I have mentioned in earlier posts that one of my responsibilities on the SystemVision team is teaching training classes. If users want formal SystemVision or VHDL-AMS training, I am usually the instructor. It is fun and occasionally gets me out of my office for a few days.
Because SystemVision is such a flexible modeling and analysis environment with a broad range of applications (think mixed-signal analog and digital + multi-technology), students in my classes often have a mix of technical expertise and design responsibilities. One class may be for an aerospace customer, another for an automotive customer, and still another for an industrial controls customer. And even though a class may be for a single customer, students invariably have a mix of engineering assignments. This makes the classes even more interesting for me since I learn about advances in many different areas. As usual, the teacher often becomes the student.
One of the reasons I like teaching classes is the Demo Factor. And what is the Demo Factor? Simply the opportunity to demonstrate capabilities students are interested in and will most certainly benefit their design flows, but capabilities usually not covered in the training material. These are usually on-the-fly demonstrations, meaning a student asks “Can SystemVision do [something]?”, and I spend part of the class time, usually while students work on lab exercises, creating a short demonstration. Building these short demos is fun and interesting, and often leads to the Wow Factor, the response I often get when a student learns SystemVision will do something useful and cool that their current design process does not support. Take, for example, a short waveform analyzer demo I did in a recent class.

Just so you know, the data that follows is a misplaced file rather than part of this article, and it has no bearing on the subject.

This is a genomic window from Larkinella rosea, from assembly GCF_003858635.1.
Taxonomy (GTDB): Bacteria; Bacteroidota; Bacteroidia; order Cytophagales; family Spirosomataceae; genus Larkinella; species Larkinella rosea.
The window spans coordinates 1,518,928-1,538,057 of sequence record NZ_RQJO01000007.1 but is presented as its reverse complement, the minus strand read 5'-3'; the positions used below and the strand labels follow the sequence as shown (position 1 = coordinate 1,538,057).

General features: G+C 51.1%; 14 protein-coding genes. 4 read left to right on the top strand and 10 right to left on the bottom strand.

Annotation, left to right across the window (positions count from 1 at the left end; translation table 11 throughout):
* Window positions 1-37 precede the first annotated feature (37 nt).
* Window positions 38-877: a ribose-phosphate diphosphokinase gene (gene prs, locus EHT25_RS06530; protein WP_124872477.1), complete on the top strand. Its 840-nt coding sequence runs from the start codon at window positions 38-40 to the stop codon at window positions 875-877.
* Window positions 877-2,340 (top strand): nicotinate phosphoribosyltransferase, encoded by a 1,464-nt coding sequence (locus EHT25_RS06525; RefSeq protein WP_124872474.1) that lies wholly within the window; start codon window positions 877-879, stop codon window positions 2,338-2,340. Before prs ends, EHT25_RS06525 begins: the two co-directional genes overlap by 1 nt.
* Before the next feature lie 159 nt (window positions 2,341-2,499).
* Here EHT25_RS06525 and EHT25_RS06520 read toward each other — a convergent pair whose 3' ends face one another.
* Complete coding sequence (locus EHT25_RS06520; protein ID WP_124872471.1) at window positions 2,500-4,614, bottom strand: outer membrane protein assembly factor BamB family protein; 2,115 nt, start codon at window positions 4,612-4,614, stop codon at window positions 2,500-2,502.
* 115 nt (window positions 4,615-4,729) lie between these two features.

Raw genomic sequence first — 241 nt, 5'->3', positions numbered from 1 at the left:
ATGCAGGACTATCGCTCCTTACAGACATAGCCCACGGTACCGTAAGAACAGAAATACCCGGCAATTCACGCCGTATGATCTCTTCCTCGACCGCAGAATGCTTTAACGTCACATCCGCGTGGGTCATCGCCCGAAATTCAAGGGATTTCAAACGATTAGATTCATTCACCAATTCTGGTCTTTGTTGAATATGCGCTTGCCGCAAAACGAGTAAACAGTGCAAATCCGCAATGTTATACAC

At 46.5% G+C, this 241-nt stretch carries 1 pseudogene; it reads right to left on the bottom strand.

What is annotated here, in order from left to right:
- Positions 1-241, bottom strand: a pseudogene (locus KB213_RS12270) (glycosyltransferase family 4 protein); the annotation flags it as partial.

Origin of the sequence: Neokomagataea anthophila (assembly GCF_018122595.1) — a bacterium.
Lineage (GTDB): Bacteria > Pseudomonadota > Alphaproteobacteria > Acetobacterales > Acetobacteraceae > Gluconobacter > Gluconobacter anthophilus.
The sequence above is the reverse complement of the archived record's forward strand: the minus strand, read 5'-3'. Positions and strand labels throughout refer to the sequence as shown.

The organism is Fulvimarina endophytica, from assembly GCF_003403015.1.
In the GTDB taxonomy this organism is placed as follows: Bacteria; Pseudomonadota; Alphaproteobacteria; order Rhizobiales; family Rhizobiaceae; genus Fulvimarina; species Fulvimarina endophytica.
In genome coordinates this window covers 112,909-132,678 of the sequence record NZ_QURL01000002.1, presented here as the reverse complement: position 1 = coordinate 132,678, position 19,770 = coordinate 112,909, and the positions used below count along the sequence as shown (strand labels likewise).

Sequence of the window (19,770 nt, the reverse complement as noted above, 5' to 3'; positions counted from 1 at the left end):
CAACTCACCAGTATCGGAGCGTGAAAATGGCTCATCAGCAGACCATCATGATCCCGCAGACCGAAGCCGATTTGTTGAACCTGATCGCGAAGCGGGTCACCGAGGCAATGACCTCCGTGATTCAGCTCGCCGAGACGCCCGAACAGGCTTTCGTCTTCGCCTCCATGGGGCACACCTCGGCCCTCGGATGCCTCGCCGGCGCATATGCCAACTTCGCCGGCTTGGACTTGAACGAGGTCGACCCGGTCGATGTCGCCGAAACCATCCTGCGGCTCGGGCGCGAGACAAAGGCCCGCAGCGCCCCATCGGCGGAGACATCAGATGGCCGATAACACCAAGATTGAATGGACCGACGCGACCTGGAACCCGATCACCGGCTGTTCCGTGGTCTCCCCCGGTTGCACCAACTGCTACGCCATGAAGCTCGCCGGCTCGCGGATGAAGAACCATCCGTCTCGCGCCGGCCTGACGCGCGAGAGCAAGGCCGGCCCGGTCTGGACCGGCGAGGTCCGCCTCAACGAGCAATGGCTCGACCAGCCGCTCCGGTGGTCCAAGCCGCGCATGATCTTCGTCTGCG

One of the students wanted to know if SystemVision supports converting a waveform into a text or comma separated value (csv) file. The short answer is “yes”. Wow Factor One. But like most answers when SystemVision is the topic, the initial response is often followed with “but there is more”. I then went on to demonstrate that SystemVision’s waveform analyzer can also plot data from a text or csv file. Why does this matter? Because this little feature lets users directly compare their simulation results with lab test data. Just save lab measurements to a text or csv file, then load the measurement file into SystemVision’s analyzer and plot the data. Wow Factor Two. And then to make the demonstration even more interesting, I showed how to quickly and automatically generate a simulation model directly from a plotted waveform. Such models can be used as system driving functions during simulation. Wow Factor Three. Students immediately chatted about how this simple text-based capability might be useful in their design work.
Okay, so manipulating text-based data is not really that complicated. While it may seem a cool capability to some users, for others it is an expected feature, like cup holders in your car. And compared to the long list of SystemVision’s really cool and more advanced modeling, simulation, and analysis capabilities, it may seem worth little mention. But my recent training class Wow Factor experience reinforced an important reminder: simple can be both useful and impressive, and is almost always better. If a task is simple, keep it that way; if it is complicated, simplify it.